On September 4th, 1950, Dale, David, and Eugene received orders that they would be pulling out to clear Hill 285 the following day. Dick was assigned to patrol with his company instead of providing support to Company G.
“Two days later, on September 6th, 1950, the Crow boys and their fellow American soldiers continued advancing up Hill 285. There was every indication that they were breaking the enemy’s hold on the hill. They passed minefields and defensive structures and received word that other regiments would soon be joining them in the fight.
“While Dale and another soldier were advancing up the hill, Dale was lifting his rifle to his shoulder, when he suddenly felt an intense burning sensation in his stomach. He looked down and saw that he had been shot. Clenching a hand to his stomach to stem the bleeding, Dale fell to the ground. Just then, a thud sounded a few feet away from them. It was a live grenade. Dale and the soldier who was with him looked at each other, knew it was over. In an instant, Dale lunged on top of his fellow soldier, knocking him to the ground, and threw his body over the soldier, absorbing the entire impact of the grenade. With this selfless act of heroism, Dale had given up his life to protect his fellow soldier. A few seconds later, the soldier rolled Dale off himself. At seventeen years old, Dale had become the latest casualty in the Korean War, sacrificing his life to save his comrade’s. The night ended terribly for Company G. All but nine of its 600 men gave their lives in the battle for Hill 285. Two weeks later David’s family, like Dale’s, also received a telegram informing them that David had also been killed in action on Hill 285 on September 6, 1950.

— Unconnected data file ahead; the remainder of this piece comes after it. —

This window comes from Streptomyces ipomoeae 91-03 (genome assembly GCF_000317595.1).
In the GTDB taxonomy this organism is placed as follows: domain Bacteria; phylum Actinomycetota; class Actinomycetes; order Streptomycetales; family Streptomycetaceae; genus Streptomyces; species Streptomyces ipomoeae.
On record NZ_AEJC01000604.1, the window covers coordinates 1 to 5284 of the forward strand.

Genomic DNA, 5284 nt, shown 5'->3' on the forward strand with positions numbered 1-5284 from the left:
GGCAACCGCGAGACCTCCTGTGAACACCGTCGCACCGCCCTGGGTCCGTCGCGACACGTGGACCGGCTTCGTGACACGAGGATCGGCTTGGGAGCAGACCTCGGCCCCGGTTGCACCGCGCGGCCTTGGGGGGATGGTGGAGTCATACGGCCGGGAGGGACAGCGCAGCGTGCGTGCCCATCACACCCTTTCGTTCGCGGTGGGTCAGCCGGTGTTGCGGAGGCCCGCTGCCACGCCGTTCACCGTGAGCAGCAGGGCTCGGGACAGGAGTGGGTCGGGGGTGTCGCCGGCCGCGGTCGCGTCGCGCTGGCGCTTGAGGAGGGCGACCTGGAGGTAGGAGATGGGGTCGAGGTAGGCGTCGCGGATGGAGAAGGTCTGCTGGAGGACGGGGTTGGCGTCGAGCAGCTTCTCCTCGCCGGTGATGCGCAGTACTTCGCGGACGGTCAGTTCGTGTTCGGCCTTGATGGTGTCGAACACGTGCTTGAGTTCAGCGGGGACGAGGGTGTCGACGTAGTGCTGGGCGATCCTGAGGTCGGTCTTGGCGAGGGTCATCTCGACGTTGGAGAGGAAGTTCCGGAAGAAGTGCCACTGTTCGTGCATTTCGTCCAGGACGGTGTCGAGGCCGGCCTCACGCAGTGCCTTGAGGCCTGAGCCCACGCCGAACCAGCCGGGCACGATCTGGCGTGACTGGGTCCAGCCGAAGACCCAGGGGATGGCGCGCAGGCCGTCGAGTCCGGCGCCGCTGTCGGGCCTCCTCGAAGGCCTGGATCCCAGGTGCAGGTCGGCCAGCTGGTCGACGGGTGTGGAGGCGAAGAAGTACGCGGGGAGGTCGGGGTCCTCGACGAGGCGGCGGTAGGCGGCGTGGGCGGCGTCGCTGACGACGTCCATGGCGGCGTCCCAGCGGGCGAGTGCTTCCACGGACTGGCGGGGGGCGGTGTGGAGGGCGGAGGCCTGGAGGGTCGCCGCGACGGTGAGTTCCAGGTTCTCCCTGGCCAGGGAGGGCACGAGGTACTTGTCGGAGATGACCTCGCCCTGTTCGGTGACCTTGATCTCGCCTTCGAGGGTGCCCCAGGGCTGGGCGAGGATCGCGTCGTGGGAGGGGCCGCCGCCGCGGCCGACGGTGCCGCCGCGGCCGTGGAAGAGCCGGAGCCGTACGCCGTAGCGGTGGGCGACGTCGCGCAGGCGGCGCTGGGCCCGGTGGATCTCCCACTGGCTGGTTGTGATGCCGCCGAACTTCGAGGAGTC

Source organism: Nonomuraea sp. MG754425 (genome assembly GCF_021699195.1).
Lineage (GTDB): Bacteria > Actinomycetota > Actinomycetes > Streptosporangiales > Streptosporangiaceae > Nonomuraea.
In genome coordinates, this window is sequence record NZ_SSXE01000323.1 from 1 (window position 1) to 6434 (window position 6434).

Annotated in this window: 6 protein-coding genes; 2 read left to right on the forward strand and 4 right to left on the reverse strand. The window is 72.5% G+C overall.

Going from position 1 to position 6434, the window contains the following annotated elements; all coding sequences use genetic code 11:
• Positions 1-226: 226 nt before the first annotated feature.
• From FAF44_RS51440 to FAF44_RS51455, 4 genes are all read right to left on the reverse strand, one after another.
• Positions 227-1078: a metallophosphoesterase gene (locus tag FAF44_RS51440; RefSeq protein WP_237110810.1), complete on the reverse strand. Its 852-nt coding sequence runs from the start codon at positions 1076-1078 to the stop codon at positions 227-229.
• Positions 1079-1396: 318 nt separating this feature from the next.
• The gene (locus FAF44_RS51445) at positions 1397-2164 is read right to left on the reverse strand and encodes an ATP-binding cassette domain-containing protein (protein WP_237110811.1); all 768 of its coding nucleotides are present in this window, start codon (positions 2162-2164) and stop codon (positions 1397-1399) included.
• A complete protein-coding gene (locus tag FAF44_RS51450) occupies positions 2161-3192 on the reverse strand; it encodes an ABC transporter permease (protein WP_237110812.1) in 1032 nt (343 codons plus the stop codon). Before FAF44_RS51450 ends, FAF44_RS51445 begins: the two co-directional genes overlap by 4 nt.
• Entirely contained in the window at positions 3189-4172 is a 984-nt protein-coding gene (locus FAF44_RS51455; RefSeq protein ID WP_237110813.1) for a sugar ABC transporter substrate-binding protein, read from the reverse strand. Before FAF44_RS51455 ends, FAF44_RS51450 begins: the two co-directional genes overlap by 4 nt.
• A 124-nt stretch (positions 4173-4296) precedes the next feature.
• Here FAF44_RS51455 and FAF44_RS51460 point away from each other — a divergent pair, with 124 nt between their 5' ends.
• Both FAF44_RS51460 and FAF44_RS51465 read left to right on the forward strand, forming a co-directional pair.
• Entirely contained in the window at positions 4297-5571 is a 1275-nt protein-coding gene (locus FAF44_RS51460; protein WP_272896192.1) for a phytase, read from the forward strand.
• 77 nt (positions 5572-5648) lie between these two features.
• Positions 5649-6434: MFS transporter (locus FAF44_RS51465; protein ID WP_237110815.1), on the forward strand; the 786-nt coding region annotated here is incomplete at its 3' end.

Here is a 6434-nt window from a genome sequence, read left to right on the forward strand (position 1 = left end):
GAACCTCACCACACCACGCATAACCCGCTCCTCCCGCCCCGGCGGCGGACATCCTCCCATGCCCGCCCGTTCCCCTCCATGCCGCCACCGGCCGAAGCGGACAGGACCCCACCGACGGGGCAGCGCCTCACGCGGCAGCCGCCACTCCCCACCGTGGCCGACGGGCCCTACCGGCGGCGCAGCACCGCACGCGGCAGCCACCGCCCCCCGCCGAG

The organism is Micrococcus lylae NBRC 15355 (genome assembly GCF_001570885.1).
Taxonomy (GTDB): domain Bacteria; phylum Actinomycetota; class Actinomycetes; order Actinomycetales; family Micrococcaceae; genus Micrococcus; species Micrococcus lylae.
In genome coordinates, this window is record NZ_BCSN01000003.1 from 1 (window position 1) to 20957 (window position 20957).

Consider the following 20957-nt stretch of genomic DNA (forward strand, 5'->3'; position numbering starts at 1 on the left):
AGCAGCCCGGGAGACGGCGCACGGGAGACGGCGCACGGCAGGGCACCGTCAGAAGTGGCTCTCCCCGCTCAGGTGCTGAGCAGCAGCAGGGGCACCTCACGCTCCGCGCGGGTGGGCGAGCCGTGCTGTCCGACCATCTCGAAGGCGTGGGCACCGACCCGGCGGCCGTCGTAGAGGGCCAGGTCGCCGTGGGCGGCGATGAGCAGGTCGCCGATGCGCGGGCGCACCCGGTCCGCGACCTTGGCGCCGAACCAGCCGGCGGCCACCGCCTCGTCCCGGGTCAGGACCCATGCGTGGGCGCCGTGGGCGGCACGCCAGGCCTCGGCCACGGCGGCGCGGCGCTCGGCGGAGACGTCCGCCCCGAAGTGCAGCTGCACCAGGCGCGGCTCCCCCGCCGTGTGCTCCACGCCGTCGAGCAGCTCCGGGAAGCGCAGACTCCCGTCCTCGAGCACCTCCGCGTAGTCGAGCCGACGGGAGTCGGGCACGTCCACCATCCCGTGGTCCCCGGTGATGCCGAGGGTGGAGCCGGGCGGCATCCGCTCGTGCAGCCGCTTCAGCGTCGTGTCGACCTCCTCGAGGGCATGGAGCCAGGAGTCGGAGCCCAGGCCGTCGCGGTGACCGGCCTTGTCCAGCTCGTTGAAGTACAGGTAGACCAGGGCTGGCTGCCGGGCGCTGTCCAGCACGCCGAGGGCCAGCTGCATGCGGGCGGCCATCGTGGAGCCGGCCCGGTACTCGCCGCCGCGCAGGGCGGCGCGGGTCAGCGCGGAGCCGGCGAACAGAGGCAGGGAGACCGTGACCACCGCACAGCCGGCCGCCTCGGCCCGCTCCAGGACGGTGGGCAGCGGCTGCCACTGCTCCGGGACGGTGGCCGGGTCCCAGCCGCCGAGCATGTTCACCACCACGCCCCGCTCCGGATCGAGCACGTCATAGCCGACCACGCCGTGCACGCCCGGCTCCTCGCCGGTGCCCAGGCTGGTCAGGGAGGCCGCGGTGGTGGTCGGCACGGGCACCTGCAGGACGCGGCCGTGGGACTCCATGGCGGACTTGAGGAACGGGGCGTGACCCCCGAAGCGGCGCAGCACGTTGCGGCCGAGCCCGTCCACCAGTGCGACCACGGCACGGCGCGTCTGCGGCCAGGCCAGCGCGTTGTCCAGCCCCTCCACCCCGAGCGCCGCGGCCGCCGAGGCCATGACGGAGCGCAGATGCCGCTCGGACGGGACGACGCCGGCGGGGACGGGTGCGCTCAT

“Sixty-two years later, in 2012, Greg Crow made a remarkable discovery while researching the family’s military service history. He located Alvin Myers, Company G clerk who was in the battle for Hill 285. Alvin provided a firsthand account of Dale and David’s sacrifice.
“Alvin revealed that the soldier Dale dove upon to protect from the explosion of the enemy grenade was his cousin David. Sadly, David was killed by enemy small-arms fire just hours after Dale had save his life. David’s brothers Dick and Eugene survived the war.
“We do not know one promise these men made, one pledge they gave, one word they spoke; but we do know they summed up and perfected, by one supreme act, the highest virtues of men and citizens. For love of country, they accepted death, and thus resolved all doubts, and made immortal their patriotism and their virtue.” — President James Garfield.
SD Lieutenant Governor Larry Rhoden attended the dedication ceremony in Bison.
“I am proud to announce that we have dedicated eight South Dakota bridges,” he said. “Today we dedicate a ninth. This will help us remember the stories of these heroes for generations to come. Freedom is precious and at times must be fought for. We honor Dale and David and all of our veterans.”
“It is foolish and wrong to mourn the men who died. Rather we should thank God that such men lived.” — General George S. Patton